Fidel Castro: Memories of a Lost Time


I am not going to try to assess Fidel Castro’s historical significance. I’ll leave that to people who know the history of Latin America better than I do. But I want to make one historical and a personal comment.
The New York Times subheads its decent story about Castro, “The Man Who Brought the Cold War to the Western Hemisphere.” That’s entirely untrue. Well before Castro and Che Guevara stepped on the world stage, the U.S. was involved in overthrowing governments in Latin America on the grounds that they were too close to “communism.”

In 1954, the CIA engineered a coup in Guatemala to overthrow its democratically elected social democratic government, whose labor reforms had run afoul of the United Fruit Co. In its place, the US installed a military dictatorship. Castro was the first Latin America leader to defy the dominance of American corporations in the region and to get away with it. That’s a big reason why he remains a hero in Latin America to people who have and had no love for Soviet communism nor supported the kind of dictatorship that Castro erected in Cuba.

The Cuban revolution was also hugely important to the development of a new left in the United States. It was the first crack in the façade that liberal Cold Warriors had erected to justify American intervention abroad in place in places like Guatemala and Iran and contributed to the early skepticism that many of us had about American intervention in Vietnam. In my own case, I’d trace my first inkling that something was wrong with US foreign policy to an article in the very early ‘60s that the New Republic (well before the Marty Peretz era) published about the Cuban revolution.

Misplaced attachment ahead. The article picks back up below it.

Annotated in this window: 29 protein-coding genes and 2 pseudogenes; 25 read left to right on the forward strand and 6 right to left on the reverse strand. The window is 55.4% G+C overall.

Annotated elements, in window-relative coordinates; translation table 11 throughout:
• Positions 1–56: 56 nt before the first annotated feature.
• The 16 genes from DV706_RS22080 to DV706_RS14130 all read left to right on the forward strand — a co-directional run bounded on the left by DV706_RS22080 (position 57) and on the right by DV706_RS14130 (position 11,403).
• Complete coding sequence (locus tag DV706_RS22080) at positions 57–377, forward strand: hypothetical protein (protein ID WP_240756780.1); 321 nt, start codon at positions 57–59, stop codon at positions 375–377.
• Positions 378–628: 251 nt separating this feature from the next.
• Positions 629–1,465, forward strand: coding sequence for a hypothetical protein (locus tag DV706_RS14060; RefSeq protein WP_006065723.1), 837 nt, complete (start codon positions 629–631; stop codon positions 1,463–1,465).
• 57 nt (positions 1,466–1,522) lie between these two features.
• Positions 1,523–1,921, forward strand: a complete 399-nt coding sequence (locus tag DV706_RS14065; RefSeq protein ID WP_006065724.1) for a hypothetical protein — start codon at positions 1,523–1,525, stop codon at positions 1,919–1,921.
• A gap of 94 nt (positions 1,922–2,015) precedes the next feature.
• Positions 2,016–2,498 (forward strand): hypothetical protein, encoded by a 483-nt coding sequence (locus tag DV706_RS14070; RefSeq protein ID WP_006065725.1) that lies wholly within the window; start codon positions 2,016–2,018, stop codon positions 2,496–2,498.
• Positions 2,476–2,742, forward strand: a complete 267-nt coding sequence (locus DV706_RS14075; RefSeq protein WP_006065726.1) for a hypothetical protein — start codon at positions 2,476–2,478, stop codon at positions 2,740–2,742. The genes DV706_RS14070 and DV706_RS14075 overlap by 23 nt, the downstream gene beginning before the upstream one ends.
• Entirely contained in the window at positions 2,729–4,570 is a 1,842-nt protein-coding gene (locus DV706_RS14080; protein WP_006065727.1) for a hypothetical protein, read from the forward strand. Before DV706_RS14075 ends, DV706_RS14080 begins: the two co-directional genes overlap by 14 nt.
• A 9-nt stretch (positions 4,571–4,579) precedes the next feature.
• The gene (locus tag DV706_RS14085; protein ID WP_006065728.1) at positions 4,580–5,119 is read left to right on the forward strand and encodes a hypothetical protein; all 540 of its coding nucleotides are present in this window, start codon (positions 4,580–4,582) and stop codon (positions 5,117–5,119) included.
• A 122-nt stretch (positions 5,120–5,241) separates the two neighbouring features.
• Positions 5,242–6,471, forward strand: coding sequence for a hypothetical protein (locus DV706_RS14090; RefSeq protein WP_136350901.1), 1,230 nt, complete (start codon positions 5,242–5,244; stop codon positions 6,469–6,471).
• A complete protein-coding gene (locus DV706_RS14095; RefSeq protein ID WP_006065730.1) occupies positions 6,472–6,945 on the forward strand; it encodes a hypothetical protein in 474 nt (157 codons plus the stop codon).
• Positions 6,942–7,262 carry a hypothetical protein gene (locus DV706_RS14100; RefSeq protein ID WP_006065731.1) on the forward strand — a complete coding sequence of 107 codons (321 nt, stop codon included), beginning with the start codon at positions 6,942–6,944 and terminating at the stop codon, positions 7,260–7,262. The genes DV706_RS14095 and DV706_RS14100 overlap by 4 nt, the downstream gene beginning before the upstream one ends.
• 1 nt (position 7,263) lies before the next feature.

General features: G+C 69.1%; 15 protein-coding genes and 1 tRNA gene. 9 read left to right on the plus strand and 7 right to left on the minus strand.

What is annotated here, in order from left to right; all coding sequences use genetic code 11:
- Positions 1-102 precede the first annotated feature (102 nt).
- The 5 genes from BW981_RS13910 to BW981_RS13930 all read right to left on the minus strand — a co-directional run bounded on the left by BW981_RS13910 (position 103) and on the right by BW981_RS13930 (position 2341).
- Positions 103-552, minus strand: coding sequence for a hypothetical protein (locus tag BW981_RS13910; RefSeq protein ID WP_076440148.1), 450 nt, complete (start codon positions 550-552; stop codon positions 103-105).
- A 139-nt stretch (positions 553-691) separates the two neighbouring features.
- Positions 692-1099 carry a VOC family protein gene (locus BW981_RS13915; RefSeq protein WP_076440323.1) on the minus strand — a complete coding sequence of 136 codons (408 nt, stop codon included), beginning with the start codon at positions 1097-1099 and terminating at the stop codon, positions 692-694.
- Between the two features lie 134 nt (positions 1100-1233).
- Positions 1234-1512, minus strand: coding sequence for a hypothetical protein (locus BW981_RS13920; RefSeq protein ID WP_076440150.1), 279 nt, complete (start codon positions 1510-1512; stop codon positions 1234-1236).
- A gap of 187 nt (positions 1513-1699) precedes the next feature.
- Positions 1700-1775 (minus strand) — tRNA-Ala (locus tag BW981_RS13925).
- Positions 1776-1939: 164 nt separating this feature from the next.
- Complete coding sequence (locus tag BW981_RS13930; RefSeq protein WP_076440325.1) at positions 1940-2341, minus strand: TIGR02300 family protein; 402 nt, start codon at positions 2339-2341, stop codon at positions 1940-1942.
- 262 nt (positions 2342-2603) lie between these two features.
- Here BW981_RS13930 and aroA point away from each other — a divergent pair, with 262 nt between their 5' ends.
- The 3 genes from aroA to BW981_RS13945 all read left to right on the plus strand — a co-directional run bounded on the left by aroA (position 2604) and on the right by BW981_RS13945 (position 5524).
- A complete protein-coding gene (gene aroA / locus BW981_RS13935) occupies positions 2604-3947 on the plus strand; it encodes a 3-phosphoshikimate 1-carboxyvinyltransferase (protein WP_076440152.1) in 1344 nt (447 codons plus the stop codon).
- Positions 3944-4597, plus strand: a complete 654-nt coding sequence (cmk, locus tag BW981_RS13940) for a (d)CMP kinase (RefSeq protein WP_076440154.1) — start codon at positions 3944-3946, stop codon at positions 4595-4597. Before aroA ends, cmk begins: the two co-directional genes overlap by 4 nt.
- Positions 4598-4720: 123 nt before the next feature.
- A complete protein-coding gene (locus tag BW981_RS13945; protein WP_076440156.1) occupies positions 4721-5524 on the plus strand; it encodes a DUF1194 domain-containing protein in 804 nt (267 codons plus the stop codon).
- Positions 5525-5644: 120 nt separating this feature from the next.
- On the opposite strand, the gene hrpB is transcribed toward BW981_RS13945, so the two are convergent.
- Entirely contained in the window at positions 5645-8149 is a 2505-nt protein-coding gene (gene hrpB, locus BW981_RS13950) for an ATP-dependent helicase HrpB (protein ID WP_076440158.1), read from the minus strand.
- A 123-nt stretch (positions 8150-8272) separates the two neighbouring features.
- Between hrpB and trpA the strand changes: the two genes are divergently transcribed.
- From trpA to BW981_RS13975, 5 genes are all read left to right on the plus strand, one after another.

Castro was also the reason for my first big fight with my father over politics. He and my mother were visiting me in Berkeley in late 1964, I think, and my girlfriend and I had a photo of Castro, looking somewhat like Jesus, on the wall of our apartment. My father saw it and ripped it down. We didn’t talk for a year after that. He was sort of a Richard J. Daley Democrat, but I had never seen him agitated about politics before. I recall that just to say what a very big deal Fidel Castro was to people like me in the early 1960s.


John B. Judis is Editor-At-Large at Talking Points Memo. He was a senior editor of The New Republic and senior writer for The National Journal. He is the author most recently of The Populist Explosion: How the Great Recession Transformed American and European Politics (Columbia Global Reports, 2016). He has written six other books, including Genesis: Truman, American Jews, and the Origin of the Arab-Israeli Conflict (Farrar, Straus & Giroux, 2014), The Folly of Empire: What George W. Bush Could Learn from Theodore Roosevelt and Woodrow Wilson (Scribner, 2004), The Emerging Democratic Majority with Ruy Teixeira (Scribner, 2002), and The Paradox of American Democracy: Elites, Special Interests, and Betrayal of Public Trust (Pantheon, 2000). He has written for numerous publications, including The New York Times Magazine, Mother Jones, and The Washington Post. Born in Chicago, he received his B.A. and M.A. degrees in Philosophy from the University of California, Berkeley. He lives in Silver Spring, MD.